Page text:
The last remnants of Hong Kong’s bloodiest day of fighting are now hidden behind an Esso station on Wong Nai Chung Gap Road. Walk past the fuel dispensers and the mini-mart and you’ll notice a weather-worn path leading up to a group of concrete bunkers tucked into the thick vegetation of the hillside.
When Japanese forces invaded Hong Kong on December 8, 1941, this site became the West Brigade Headquarters for three Allied battalions tasked with defending Hong Kong – mostly Winnipeg Grenadiers from Canada. They were ambushed on the morning of December 19, when Japanese troops sprayed the bunkers with machine gun fire and charged at them with bayonets. Three hours later, the Allied troops were ordered to retreat, but all but two were gunned down as they tried to escape.
Today, this is one of Hong Kong’s better preserved wartime heritage sites, part of a collection of ruins along the World War II Battlefield Trail, which works its way through the Wong Nai Chung Gap, which connects Happy Valley and Deep Water Bay. Signs explain the significance of each bunker, pillbox and trench, and at least some effort has been made to keep the military structures from crumbling into dust. But there are many other examples of these ruins in Hong Kong.
Some are visible, like the graffiti-covered pillbox at Waterfall Bay, or the bunkers at Pinewood Battery, where public barbecue pits are scattered amidst spooky ruins. Many more are hidden deep in the bush of the city’s country parks. Each one speaks not only to Hong Kong’s position on the front lines of World War II, but to its role as a critical piece in the great game of British military interests in the 19th and early 20th centuries, when Asia’s land and resources were being carved up by competing European and Japanese empires.
“There’s old stuff around that nobody knows about,” says Stephen Davies, a naval historian at the University of Hong Kong. Just over two years ago, a group of students stumbled across a previously undocumented naval boundary stone not far from the Museum of Coastal Defence. It turned out to be 172 years old, making it the oldest of the stones used by the British to chart their new colony – the first time Hong Kong had ever been mapped in a detailed way. “Concern with the past has simply not been on anyone’s radar,” says Davies.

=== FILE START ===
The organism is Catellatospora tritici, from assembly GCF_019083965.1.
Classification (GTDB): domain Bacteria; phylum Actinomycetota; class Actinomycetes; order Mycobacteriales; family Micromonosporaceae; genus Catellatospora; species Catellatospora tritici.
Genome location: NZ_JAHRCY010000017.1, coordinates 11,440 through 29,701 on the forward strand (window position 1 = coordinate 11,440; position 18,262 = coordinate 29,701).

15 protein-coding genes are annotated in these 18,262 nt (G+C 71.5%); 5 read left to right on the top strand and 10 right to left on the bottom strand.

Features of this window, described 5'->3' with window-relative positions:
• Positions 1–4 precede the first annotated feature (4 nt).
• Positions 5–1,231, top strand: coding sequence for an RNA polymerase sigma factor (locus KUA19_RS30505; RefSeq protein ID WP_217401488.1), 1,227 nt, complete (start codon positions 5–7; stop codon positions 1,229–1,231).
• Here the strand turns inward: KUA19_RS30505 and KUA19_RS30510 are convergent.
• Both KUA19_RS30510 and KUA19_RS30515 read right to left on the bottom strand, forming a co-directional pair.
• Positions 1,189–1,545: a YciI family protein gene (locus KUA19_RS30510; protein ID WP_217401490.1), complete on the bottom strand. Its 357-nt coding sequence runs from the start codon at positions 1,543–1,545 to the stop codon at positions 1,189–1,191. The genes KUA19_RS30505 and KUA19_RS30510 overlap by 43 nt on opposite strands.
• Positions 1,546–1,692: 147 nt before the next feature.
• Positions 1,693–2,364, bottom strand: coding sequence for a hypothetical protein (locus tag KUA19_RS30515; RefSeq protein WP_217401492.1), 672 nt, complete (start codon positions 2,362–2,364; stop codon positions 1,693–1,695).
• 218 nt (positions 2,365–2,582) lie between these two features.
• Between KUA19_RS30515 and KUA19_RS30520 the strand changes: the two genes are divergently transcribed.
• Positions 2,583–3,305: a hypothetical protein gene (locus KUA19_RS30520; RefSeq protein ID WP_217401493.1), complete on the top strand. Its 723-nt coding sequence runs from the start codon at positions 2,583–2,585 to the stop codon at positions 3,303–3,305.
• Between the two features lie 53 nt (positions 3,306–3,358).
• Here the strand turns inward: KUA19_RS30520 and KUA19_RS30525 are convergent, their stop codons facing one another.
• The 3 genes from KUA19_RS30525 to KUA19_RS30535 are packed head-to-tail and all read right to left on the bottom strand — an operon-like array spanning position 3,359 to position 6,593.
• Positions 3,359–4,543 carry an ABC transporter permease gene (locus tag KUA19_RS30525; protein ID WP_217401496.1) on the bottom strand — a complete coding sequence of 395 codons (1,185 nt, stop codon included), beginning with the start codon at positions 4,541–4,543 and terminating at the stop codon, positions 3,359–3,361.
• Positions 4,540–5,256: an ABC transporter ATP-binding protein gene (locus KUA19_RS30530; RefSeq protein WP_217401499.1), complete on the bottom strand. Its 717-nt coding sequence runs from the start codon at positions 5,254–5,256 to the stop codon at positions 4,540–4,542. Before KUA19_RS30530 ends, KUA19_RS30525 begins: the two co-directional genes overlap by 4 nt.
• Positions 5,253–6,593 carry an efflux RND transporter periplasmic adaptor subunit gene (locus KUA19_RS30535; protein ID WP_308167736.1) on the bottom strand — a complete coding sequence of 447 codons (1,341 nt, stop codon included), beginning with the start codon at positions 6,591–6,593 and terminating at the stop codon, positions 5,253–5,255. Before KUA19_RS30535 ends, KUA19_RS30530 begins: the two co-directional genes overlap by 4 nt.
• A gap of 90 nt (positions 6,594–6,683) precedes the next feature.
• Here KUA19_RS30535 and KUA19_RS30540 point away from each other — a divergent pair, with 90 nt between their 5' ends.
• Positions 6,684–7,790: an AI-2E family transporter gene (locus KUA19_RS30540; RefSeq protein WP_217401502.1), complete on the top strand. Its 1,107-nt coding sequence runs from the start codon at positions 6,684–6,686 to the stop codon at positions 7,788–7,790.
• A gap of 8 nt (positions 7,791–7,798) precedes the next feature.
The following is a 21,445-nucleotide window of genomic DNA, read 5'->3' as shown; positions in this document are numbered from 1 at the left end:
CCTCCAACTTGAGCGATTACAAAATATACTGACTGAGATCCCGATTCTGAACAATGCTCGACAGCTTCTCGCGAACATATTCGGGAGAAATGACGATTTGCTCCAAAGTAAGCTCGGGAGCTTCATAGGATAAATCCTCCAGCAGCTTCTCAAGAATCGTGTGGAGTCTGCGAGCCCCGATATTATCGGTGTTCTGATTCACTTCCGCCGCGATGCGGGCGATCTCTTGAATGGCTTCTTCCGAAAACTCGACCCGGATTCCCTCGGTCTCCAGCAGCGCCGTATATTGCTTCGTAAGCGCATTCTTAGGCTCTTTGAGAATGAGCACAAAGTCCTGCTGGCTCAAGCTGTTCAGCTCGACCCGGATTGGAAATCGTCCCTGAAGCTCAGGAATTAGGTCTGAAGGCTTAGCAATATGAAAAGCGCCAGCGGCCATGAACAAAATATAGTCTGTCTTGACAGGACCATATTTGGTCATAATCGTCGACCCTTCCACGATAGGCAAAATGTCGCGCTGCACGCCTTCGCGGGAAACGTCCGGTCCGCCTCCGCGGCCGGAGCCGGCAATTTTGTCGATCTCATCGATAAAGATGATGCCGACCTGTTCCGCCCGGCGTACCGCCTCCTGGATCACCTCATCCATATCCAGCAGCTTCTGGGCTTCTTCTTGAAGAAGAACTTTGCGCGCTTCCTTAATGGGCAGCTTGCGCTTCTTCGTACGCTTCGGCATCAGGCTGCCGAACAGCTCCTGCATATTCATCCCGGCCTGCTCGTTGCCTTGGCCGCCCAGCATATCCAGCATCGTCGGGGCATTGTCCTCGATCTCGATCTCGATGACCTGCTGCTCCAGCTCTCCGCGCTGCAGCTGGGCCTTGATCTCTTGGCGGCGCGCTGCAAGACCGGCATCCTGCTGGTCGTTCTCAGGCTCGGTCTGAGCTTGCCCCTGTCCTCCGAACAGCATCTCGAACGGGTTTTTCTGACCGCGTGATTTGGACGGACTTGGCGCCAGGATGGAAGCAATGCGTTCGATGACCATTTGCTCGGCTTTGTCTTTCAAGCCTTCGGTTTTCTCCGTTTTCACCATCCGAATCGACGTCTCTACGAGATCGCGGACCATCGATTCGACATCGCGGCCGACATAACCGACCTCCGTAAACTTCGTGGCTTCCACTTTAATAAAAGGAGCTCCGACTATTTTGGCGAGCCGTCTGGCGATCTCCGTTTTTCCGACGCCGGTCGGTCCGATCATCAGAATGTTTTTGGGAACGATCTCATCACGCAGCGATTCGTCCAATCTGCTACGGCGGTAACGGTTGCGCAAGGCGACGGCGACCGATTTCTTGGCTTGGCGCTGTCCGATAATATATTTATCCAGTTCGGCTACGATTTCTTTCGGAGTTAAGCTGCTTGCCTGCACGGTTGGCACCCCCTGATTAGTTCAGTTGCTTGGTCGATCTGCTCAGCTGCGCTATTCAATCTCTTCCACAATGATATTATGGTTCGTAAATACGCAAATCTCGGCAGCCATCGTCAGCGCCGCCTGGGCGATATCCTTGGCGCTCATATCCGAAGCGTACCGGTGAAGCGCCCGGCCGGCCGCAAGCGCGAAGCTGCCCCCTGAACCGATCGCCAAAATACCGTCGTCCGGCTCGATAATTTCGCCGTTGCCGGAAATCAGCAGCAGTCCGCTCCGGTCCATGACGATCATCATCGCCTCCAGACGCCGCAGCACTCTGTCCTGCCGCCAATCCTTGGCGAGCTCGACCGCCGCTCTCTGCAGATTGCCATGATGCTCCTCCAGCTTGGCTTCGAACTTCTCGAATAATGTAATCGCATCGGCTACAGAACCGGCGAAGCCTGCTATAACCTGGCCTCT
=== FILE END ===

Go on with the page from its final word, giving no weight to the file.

“In general, wartime heritage has been almost totally ignored,” says Ko Tim-keung, who researches Hong Kong history. In 1996, he wrote Ruins of War, a guide to Hong Kong’s military relics, along with Jason Wordie, another Hong Kong historian. Their book was the first effort anyone had attempted to document all of the pillboxes, batteries and other battlefield remnants that litter Hong Kong’s hillsides. “No one ever mentioned these places,” he says.
I first spoke with Ko and Davies about two years ago, when Quebec City’s Morrin Centre was preparing an exhibition on the role of Canadian soldiers in the Battle of Hong Kong. The curator, Patrick Donovan, asked me to write an article about the battle’s legacy in Hong Kong. Like many people in Hong Kong, I was vaguely aware of the city’s wartime past, and I had often passed by military landmarks like the Cenotaph. But there was no official day of remembrance, and I had no real sense of what had happened or why.
“Hong Kong was and still is a place for making money, and you can’t make too much money from knowing history,” Ko told me as we sipped coffee near King’s Park, where the Gun Club Hill Barracks have stood since 1863 – home first to British soldiers, and now a small contingent of soldiers from the People’s Liberation Army. Aside from a couple of ceremonial cannons facing Austin Road, the barracks are a discreet presence, and if it weren’t for the two sentries posted at its entrance, or the soldiers’ occasional game of football, you would think it was abandoned.
Hong Kong was prepared for invasion well before the start of World War II, but in its early years as a British colony, the perceived threat wasn’t Japanese – it was Russian. “Were Singapore or Hong Kong taken, each part of the empire would suffer in proportion to its India and China trade,” wrote military analyst and former navy captain John Colomb in 1879. A few months earlier, a parliamentary defence committee, the Milne Committee, stressed the importance of shoring up military facilities in Hong Kong: “Its importance, both as a coaling and refitting station for the ships of Her Majesty’s fleet employed in protecting the extensive British interest in these seas, and as a safe port of refuge for commercial ships, cannot be exaggerated.”
New batteries were built throughout Kowloon and the north side of Hong Kong Island to protect against an attack from the sea. Even after Anglo-Russian tensions subsided, Hong Kong maintained the largest and best-funded garrison in the empire; military historians Kwong Chi-man and Tsoi Yiu-lun call it “the most important British base in Asia until after the First World War” in their book Eastern Fortress: A Military History of Hong Kong, 1840-1970.
That changed with the advent of aerial warfare. Coastal defence installations were neglected. When Ko Tim-keung was a child in the 1960s, his father took him to Devil’s Peak, which is crowned by the ruins of two batteries and a redoubt. Troops from India, Hong Kong and Singapore were stationed there during World War II, but by the time Ko visited, there was little to indicate its significance. “I asked my dad what this was and he only knew it had something to do with the war,” he says.